254. Editorial Note
Pursuant to Secretary of State Rogers’ April 9, 1971, memorandum to the President ( Document 253), on April 15 Peter Peterson sent CIEP Study Memorandum No. 4 to the Chairman of the CIEP Operations Group requesting a paper by May 5 that would provide the President with the full range of choices on reverse preferences and GSP eligibility for Hong Kong. (National Archives, RG 59, S/S Files: Lot 82 D 126, CIEP Study Memoranda) Nathaniel Samuels informed the principals of various departments and agencies of the tasking in an undated memorandum that indicated a meeting of the Operations Group would be required. (Washington National Records Center, Department of the Treasury, Files of Under Secretary Volcker: FRC 56 79 A 15, CIEP Study Memoranda)[Page 650]
The paper prepared in the Operations Group went to Peterson in May, and Ernest Johnston informed Henry Kissinger of its status in a May 20 memorandum, noting the sentiment to fall back from the liberal scheme approved in principle in 1970. Johnston recommended that he inform Peterson that Kissinger wanted the legislation submitted as soon as possible, accompanied by a strong Presidential endorsement for passage, and that Kissinger “adamantly” opposed any retreat from the established position. He also urged Kissinger to make these points when he met with Peterson on May 21. Kissinger checked his approval of these recommendations. (National Archives, Nixon Presidential Materials, NSC Files, Subject Files, Box 402, Trade, Volume III 12/70-6/71)
Johnston and Arnold Nachmanoff revisited the issue in a May 25 memorandum to Kissinger. They pointed out that Kissinger had not objected to Peterson’s (and Samuels’) suggestion that the CIEP/SRG take up preferences after Samuels returned from Europe in mid-June (following the OECD Ministerial). They recalled the President’s strong public endorsements of a liberal preference scheme, said a late June SRG meeting to review the Operations Group recommendations to the President would delay submission of the legislation beyond the July 1 date when the EC preference scheme came into effect, and expressed their belief that delay only increased the chances that those agencies opposed to preferences would have time to bring pressure to undermine the program. Kissinger on May 27 initialed his approval to their recommendation that he call Peterson to persuade him to submit the Operations Group paper promptly to the President. (Ibid.) No record of Kissinger’s actions or a Presidential decision was found.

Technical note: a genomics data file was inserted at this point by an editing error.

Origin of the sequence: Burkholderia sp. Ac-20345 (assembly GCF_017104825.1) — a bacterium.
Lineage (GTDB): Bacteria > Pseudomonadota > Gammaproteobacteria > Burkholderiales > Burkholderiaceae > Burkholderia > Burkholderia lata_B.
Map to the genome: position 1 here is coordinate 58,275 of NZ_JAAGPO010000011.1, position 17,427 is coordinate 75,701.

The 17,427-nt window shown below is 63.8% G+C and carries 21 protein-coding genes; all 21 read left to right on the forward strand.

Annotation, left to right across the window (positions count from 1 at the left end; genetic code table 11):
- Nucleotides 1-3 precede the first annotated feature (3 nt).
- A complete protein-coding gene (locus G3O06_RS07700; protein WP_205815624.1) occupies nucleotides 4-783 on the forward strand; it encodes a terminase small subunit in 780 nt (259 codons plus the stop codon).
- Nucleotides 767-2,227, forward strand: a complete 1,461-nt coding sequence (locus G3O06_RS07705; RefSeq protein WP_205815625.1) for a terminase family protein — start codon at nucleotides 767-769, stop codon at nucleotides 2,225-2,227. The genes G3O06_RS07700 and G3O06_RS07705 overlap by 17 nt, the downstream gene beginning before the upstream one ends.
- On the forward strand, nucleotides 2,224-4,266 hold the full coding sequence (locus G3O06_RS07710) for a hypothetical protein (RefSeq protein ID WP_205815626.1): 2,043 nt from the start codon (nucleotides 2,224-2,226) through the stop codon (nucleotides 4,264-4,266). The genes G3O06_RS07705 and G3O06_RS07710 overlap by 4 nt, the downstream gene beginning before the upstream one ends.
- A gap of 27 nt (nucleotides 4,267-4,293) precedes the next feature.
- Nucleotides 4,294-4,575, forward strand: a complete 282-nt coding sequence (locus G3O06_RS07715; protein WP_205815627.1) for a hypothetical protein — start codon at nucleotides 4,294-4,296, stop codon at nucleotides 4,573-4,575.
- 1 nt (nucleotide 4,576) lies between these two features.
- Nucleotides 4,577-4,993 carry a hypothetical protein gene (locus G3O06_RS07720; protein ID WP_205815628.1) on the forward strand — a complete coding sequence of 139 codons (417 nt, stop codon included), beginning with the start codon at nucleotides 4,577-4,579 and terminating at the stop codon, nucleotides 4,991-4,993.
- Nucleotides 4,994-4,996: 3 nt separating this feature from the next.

In a June 28 memorandum to Kissinger with suggestions for topics to discuss during lunch with Peterson the next day, Richard Kennedy and Johnston included the following on preferences: “Peterson wishes to talk with Wilbur Mills before asking for Presidential decisions on the remaining details of our preferences legislation. Peterson is still very nervous about this, and would like to avoid the issue if possible. He gathered the impression from your last conversation that you see no need for rush. Unless you make it clear to Peterson that he should not delay in this exercise, it may well be put off until fall or be seriously crippled by agency attempts to back away from the present Administration proposal. You should urge Peterson to hold his conversation with Mills promptly, to hold together the present Administration scheme and to seek to present legislation to the Congress as soon as possible.” (Ibid.)
On July 2 Johnston prepared a memorandum for Kissinger informing him that he (Johnston) had learned from Peterson’s staff that during a meeting earlier in the week, the President told Peterson that preference legislation should be delayed because of the poor atmosphere in [Page 651]Congress. Peterson reportedly anticipated that the Williams Commission report that was expected shortly would not be helpful on preferences. (Ibid., White House Agency Files, Box 218, CIEP) No record of Peterson’s June 29 meeting with the President was found, but on July 2 Johnston informed Alexander Haig in a memorandum that he had just learned the President had decided to delay submitting the preference legislation as a result of the conversation with Peterson. He suggested that Haig should inform Kissinger, who was traveling, so that he would be able to react before meeting with President Nixon in San Clemente. (Ibid.)
The President traveled to San Clemente on July 6. On July 13, at 7:14 a.m. PDT, he motored by golf cart to the helipad to greet Kissinger who was returning from a fact-finding mission to South Vietnam, Thailand, India, Pakistan, China, and Paris. (Ibid., White House Central Files, President’s Daily Diary)